Roland Barthes’ deeply personal yet universal reflection on grief: Mourning Diary

‘Everyone is extremely nice – and yet I feel entirely alone.’ Roland Barthes

Roland Gérard Barthes (1915–1980) was a French essayist, philosopher and critic: a guru among literary theorists for his influence on structuralism, semiotics and post-structuralism; ‘the most consistently intelligent, important, and useful literary critic to have emerged anywhere’, declared Susan Sontag.

After the death of his father when Barthes was a small child, he was raised by his mother, his grandmother and his aunt in the provinces and later lived in Paris with his mother for over sixty years. It is perhaps no exaggeration to say that Henriette was the most important person in his life, and yet Barthes’s devotion to her was unknown to even the closest of his friends.

Camera Lucida and grief

Three years after her death in 1977, Barthes published Camera Lucida: Reflections on Photography, an inquiry into the nature and essence of photography which included an extended meditation on a much-cherished photograph of his mother. As a result of this extended meditation, the book ended up being a kind of eulogy to Henriette, the woman he referred to as ‘my inner law’. However, it clearly failed to relieve Barthes’s grief because after his own absurd death in 1980 (he was hit by a laundry van in Paris), a diary emerged: a diary of mourning in which his unwavering remorse for his mother is displayed unreservedly and nakedly on the page. This became Mourning Diary.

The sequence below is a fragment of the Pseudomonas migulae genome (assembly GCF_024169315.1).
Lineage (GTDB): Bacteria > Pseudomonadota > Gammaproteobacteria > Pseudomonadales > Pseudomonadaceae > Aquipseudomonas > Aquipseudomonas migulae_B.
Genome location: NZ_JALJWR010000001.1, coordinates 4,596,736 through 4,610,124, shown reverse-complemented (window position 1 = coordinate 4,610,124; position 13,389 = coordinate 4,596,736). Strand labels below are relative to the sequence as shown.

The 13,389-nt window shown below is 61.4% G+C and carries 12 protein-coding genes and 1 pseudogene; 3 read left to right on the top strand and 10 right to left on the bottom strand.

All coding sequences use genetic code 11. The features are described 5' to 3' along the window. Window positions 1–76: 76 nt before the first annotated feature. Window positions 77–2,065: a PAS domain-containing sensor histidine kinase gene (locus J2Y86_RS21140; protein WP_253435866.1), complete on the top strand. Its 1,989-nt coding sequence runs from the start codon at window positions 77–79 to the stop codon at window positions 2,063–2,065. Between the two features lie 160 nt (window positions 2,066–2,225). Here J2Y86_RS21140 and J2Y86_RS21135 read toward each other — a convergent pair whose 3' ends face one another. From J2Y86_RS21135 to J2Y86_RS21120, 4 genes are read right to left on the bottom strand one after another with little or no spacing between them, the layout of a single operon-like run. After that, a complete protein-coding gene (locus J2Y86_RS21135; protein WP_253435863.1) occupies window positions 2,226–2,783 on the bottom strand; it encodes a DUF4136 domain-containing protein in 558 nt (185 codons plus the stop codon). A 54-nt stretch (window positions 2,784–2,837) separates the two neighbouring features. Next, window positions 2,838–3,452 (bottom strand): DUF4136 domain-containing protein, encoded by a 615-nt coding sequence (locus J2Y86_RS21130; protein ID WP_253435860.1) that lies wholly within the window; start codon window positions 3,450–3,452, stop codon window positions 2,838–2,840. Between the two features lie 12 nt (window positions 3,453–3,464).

Written as a series of notes on index cards, as was his habit, Mourning Diary shows us how Barthes began reflecting on a new solitude only days after his mother’s death by recording the impact of bereavement as he struggled to live without her. The result is 330 cards that describe the ebb and flow of sadness, and modern society’s dismissal of grief, in ways that are at once intensely personal and entirely universal.

‘We don’t forget,’ writes Barthes, ‘but something vacant settles in us.’

‘Precise and touching memories intersect with spare and at times desperate notes on time, death, and grief.’ Julian Barnes

Mourning Diary, like nearly all of Barthes’s books, is a collection of beginnings, of fugitive and conjectural observations that lap over one another and push forward like successive waves onto a beach.’ New York Times

‘Extraordinarily sensitive and relatable.’ New Yorker

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